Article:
A hard day’s night

Author Melania Romanelli contributor
Amount of Images 0 Immagini
Calendar 25/06/2018
Time passed Tempo di lettura 3 min

It was 1965 and the Fab Four ― as the international press used to call the four young boys from Liverpool ― were on top of the world. The Beatles craze was in full force: over 180 million albums had sold worldwide, equaling nearly 1 million euro for each album; millions of fans (especially girls) were going crazy to see them live; a record number of the Nehru-collared “Beatles jackets” had sold, and the spread of their signature haircut that became a trend during the ‘60’s.

The Beatles became a cultural phenomenon of inconceivable proportions. Italy was no exception, as thousands of fans there eagerly waited for the day that the Beatles would reach Italian soil. This dream was finally set to come true in the summer of 1965 in Milan.

On the night of June 23, the Fab Four arrived at the city for their “mini-tour” which was eagerly organized by Leo Wächter, manager of the Vigorelli Theatre. He had just stolen the contract for other concerts in three Italian cities ― Rome, Genova, and of course, Milan ― from the famous Sergio Bernardini and his La Bussola, a historic venue in the wealthy area of Versilia.

After worldwide success, the Beatles arrived to Milan ready to ride out the Italian heatwave. Their train was expected to arrive at 10pm at Platform 16 in the elegant Central Station, where almost 3,000 restless fans were waiting.

“Colored banners and signs, pageboy wigs, printed t-shirts, skinny jeans, and mini skirts. Restless teens were eagerly awaiting to catch a glimpse of their idols. At 11:15 pm, the crowd broke through the police line and ran towards the platform. By 11:20 pm the police were already pushing back, and with the counterattack came the first punches. At 11:30 pm the crowd was forced to retreat from the battle. Down all the stairs, and into the arena the people were subdued by police batons.”

Tensions were high, but the enthusiasm was even higher. Right after midnight, the loudspeaker announced that the train was arriving from Lyon, but at Platform 3 instead of 16. Moments after the announcement, pandemonium ensued. People ran, people screamed ― all trying desperately to reach Platform 3 in time to attempt to touch their idols. Their efforts were in vain.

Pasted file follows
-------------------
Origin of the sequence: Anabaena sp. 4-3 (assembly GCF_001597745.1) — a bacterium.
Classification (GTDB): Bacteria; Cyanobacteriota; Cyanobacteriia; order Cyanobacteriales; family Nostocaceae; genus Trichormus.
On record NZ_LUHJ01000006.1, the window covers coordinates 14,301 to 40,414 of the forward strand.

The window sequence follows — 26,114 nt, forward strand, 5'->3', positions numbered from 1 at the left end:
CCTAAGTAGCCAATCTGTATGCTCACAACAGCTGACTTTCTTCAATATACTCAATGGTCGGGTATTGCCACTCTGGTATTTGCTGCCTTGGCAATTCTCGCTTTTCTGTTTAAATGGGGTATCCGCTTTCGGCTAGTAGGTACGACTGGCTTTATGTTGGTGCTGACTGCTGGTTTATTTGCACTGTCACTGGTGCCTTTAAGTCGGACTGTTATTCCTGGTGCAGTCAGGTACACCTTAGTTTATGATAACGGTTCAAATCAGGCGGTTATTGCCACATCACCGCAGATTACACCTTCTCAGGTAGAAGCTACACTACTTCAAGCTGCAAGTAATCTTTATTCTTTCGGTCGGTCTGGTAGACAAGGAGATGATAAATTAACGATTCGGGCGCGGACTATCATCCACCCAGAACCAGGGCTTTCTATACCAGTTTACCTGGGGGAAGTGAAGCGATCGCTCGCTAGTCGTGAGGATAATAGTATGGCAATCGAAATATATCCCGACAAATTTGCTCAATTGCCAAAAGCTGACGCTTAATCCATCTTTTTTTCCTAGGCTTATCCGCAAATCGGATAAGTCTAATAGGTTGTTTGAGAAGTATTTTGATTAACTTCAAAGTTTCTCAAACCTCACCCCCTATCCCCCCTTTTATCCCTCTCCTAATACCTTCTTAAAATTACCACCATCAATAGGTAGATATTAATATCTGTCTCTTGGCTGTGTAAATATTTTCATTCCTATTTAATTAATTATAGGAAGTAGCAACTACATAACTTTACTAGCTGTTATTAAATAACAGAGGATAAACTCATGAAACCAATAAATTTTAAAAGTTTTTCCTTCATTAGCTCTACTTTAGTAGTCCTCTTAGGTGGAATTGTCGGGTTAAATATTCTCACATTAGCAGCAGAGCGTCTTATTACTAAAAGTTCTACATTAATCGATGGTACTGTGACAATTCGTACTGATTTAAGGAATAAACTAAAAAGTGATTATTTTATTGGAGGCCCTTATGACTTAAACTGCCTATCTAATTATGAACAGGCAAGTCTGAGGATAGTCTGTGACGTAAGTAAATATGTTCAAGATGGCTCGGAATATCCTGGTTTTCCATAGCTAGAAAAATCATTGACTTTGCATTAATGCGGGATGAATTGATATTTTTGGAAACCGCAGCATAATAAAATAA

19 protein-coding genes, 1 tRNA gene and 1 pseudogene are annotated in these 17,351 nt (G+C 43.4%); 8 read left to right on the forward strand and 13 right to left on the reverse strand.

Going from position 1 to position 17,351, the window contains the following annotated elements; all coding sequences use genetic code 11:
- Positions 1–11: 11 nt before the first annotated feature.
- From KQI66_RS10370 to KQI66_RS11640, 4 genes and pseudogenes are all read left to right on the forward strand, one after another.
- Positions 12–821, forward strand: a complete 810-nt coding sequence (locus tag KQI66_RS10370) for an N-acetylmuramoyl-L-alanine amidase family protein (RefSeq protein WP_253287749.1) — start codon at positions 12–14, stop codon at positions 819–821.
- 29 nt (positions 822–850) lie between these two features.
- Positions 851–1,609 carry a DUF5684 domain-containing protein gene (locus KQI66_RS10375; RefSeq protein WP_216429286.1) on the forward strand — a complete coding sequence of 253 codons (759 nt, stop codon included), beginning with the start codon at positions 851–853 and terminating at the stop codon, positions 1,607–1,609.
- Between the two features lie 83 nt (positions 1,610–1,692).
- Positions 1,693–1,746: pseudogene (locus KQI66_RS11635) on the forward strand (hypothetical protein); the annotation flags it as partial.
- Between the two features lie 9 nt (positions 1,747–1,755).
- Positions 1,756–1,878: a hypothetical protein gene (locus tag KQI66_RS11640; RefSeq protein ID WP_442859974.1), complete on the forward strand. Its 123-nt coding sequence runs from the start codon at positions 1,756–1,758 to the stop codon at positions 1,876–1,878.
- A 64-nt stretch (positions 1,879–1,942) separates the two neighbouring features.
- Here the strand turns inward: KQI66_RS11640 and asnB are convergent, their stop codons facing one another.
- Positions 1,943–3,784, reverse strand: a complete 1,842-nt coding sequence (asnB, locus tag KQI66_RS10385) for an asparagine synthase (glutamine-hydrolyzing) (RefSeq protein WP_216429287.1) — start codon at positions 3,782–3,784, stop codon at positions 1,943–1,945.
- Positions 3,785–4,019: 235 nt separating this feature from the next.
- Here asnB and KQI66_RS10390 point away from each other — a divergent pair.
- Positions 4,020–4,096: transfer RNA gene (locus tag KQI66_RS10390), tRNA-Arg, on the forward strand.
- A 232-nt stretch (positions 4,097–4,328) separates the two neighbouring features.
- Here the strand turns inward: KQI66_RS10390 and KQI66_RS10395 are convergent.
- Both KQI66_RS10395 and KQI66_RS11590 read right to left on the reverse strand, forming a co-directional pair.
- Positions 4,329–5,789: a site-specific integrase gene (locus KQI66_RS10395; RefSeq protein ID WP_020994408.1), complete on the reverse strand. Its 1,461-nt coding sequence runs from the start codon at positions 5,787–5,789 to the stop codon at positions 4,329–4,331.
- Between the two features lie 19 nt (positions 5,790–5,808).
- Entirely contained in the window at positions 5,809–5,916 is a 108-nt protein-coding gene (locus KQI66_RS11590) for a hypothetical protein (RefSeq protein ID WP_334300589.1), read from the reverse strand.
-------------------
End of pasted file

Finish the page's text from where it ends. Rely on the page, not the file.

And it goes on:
With the help of the policemen, the Beatles disappeared out of a side exit, without letting anyone see them. But even though the fans missed their first chance to see the Beatles, there was no time to be upset, as the following day was the day of the long-awaited debut concert. All the conditions were there for a successful trip for the Beatles.

However, something a bit odd happened. While fans were anxiously waiting – massive lines were forming outside the Hotel Duomo ― the press quickly lost interest in the event. The press for some reason couldn’t fully grasp the magnitude of the Beatles phenomena.

Right after the arrival of the Beatles on June 23, the main national newspapers were, in fact, quite negative. In the distinguished Il Messaggero newspaper, for example, the Fab Four were called “sublime idiots”, while Italian television hosts considered them useless musicians and bad singers, ignoring the Beatlemania that was far from over among fans. The mania was so strong that the most dedicated fans were the girls who loved the Beatles just for their looks, not even bothering to listen to their music.

“The Navy was forced to ban the ‘pageboy haircut’ among soldiers, while the members of the Italian Parliament started complaining about the Police Force, who was running after the Beatles, and forgetting routine public matters in the process.”

The Fab Four were expecting almost everything they encountered ― except being mockingly snubbed by the Italian press, stuck in the eternal duel between crazy fans and tepid reviewers. This duel rose once again the next day at 12 pm when a press conference took place at the Hotel Duomo. The press was animated, trying to find the most off-putting questions, while the Beatles mocked them in return for even more uncomfortable answers.

“How long do you think you will be successful for?”
“Until it lasts. And it will last a long time.”
“Do you think there is anyone more important than you guys?”
“The Queen.”

The Beatles performed two 35-minute mini-concerts, one in the afternoon and one at night, (as was the custom back then). 26,000 fans watched the concerts in a sweltering 100 degrees Fahrenheit summer heat.

The press was more focused on reporting the soccer derby match between AC Milan and Internazionale than the Beatles gig. At the end of the day, the press said that neither of the two concerts had sold out.

The reality was, Beatles fans were going crazy trying to fight their way into the packed concert hall. The Italian public television Rai even decided not to attend the night performance, considering it unworthy of recording.

Because of the unanimous decision by the Italian press to snub the collective delirium that the Beatles roused from their adoring crowds, very few pictures and video recordings of the concerts exist of what ended up being the only Italian tour of the Fab Four.

A short video recorded from the personal video camera of the Italian singer Peppino Di Capri ― the opening act for the Beatles, together with Fausto Leali, Guidone and the New Dada band ― and some pictures were taken during the afternoon photo shoot at Hotel Duomo are the only visual records.

The happy memories of the ones who were lucky enough to be there during that night at Vigorelli, though, are still alive ― just like Beatlemania, that after 52 years is still vivid and intact although the career of the Beatles was short-lived.

Opening photo of the band at Hotel Duomo Milano by Camera press/Contrasto and videos from YouTube

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